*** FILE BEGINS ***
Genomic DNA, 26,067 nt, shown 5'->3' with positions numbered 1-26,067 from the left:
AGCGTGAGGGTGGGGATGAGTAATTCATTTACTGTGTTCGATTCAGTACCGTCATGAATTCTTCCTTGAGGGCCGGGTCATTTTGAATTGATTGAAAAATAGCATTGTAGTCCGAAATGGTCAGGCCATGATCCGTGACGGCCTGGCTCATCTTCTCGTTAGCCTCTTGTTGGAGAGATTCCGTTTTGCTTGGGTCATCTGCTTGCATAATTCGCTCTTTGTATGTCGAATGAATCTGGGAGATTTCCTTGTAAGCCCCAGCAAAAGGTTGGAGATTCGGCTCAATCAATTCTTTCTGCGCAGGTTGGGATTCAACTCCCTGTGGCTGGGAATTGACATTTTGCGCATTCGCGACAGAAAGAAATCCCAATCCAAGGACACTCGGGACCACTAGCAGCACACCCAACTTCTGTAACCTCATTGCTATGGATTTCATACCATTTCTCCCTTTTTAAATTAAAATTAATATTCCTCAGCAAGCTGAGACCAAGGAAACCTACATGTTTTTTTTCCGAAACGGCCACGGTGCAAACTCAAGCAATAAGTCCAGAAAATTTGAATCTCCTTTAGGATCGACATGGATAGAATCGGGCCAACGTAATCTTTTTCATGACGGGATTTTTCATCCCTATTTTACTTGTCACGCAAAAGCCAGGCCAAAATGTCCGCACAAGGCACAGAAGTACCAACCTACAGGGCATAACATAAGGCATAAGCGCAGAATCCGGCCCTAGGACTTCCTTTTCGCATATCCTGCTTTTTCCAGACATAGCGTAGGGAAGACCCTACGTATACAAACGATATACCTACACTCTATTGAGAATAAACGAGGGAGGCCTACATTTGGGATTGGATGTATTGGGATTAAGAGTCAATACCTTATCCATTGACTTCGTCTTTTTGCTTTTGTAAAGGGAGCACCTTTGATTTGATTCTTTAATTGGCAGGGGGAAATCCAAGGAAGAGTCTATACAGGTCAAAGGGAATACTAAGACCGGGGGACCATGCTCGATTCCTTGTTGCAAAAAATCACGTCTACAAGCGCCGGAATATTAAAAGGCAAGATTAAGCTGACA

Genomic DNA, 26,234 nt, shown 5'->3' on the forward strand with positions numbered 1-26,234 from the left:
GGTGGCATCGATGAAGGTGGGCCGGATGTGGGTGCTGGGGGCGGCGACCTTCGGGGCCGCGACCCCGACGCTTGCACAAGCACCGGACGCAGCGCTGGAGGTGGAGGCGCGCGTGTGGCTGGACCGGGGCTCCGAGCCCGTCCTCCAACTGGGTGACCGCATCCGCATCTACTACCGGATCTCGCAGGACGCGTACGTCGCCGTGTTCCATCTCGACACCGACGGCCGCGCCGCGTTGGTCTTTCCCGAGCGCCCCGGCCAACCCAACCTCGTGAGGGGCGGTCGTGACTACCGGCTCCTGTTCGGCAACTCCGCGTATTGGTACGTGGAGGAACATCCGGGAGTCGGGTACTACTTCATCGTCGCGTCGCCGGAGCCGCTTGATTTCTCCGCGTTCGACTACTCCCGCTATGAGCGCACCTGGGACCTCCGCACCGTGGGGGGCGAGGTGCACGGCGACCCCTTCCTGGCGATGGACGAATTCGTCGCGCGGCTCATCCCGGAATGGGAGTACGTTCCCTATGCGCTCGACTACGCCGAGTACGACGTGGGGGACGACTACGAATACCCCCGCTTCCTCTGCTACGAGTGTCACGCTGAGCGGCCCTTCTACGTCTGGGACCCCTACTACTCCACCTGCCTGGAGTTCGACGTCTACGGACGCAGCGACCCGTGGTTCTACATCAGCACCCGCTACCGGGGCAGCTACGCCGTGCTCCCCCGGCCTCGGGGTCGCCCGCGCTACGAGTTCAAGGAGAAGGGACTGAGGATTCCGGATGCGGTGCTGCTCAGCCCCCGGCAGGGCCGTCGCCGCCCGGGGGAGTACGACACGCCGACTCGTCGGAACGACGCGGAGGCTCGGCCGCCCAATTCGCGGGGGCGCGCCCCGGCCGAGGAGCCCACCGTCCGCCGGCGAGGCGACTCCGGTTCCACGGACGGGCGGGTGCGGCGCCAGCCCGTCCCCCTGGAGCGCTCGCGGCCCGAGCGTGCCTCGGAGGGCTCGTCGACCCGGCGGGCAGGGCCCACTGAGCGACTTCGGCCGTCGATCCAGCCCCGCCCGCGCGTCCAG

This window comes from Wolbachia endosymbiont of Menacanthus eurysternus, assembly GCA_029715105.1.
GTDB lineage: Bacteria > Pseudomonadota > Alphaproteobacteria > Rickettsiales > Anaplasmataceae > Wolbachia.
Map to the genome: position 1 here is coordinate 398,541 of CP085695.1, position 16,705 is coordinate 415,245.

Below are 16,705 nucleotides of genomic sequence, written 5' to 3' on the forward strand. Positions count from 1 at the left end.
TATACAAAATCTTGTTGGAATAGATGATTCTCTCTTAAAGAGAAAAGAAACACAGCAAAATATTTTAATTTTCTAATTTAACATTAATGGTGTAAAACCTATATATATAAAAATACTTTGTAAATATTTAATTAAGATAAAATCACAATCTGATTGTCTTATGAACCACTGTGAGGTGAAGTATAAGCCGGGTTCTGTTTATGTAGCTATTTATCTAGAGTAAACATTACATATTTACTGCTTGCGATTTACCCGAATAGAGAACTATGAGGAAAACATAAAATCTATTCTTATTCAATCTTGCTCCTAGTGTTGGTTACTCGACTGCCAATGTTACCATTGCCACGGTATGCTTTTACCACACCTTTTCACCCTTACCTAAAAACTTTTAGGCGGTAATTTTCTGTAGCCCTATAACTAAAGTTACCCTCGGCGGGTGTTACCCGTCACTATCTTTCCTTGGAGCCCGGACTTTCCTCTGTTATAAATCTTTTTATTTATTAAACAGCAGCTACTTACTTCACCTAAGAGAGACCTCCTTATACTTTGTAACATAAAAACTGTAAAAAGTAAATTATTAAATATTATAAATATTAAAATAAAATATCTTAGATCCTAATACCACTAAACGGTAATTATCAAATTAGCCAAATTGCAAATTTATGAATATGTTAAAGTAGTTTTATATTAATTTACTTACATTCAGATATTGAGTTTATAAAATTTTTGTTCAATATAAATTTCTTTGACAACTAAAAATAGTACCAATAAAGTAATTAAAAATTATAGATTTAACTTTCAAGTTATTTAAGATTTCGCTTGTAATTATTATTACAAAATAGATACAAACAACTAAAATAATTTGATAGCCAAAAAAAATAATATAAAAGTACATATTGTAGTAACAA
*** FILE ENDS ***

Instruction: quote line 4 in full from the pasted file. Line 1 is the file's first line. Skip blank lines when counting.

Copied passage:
GGTGGCATCGATGAAGGTGGGCCGGATGTGGGTGCTGGGGGCGGCGACCTTCGGGGCCGCGACCCCGACGCTTGCACAAGCACCGGACGCAGCGCTGGAGGTGGAGGCGCGCGTGTGGCTGGACCGGGGCTCCGAGCCCGTCCTCCAACTGGGTGACCGCATCCGCATCTACTACCGGATCTCGCAGGACGCGTACGTCGCCGTGTTCCATCTCGACACCGACGGCCGCGCCGCGTTGGTCTTTCCCGAGCGCCCCGGCCAACCCAACCTCGTGAGGGGCGGTCGTGACTACCGGCTCCTGTTCGGCAACTCCGCGTATTGGTACGTGGAGGAACATCCGGGAGTCGGGTACTACTTCATCGTCGCGTCGCCGGAGCCGCTTGATTTCTCCGCGTTCGACTACTCCCGCTATGAGCGCACCTGGGACCTCCGCACCGTGGGGGGCGAGGTGCACGGCGACCCCTTCCTGGCGATGGACGAATTCGTCGCGCGGCTCATCCCGGAATGGGAGTACGTTCCCTATGCGCTCGACTACGCCGAGTACGACGTGGGGGACGACTACGAATACCCCCGCTTCCTCTGCTACGAGTGTCACGCTGAGCGGCCCTTCTACGTCTGGGACCCCTACTACTCCACCTGCCTGGAGTTCGACGTCTACGGACGCAGCGACCCGTGGTTCTACATCAGCACCCGCTACCGGGGCAGCTACGCCGTGCTCCCCCGGCCTCGGGGTCGCCCGCGCTACGAGTTCAAGGAGAAGGGACTGAGGATTCCGGATGCGGTGCTGCTCAGCCCCCGGCAGGGCCGTCGCCGCCCGGGGGAGTACGACACGCCGACTCGTCGGAACGACGCGGAGGCTCGGCCGCCCAATTCGCGGGGGCGCGCCCCGGCCGAGGAGCCCACCGTCCGCCGGCGAGGCGACTCCGGTTCCACGGACGGGCGGGTGCGGCGCCAGCCCGTCCCCCTGGAGCGCTCGCGGCCCGAGCGTGCCTCGGAGGGCTCGTCGACCCGGCGGGCAGGGCCCACTGAGCGACTTCGGCCGTCGATCCAGCCCCGCCCGCGCGTCCAG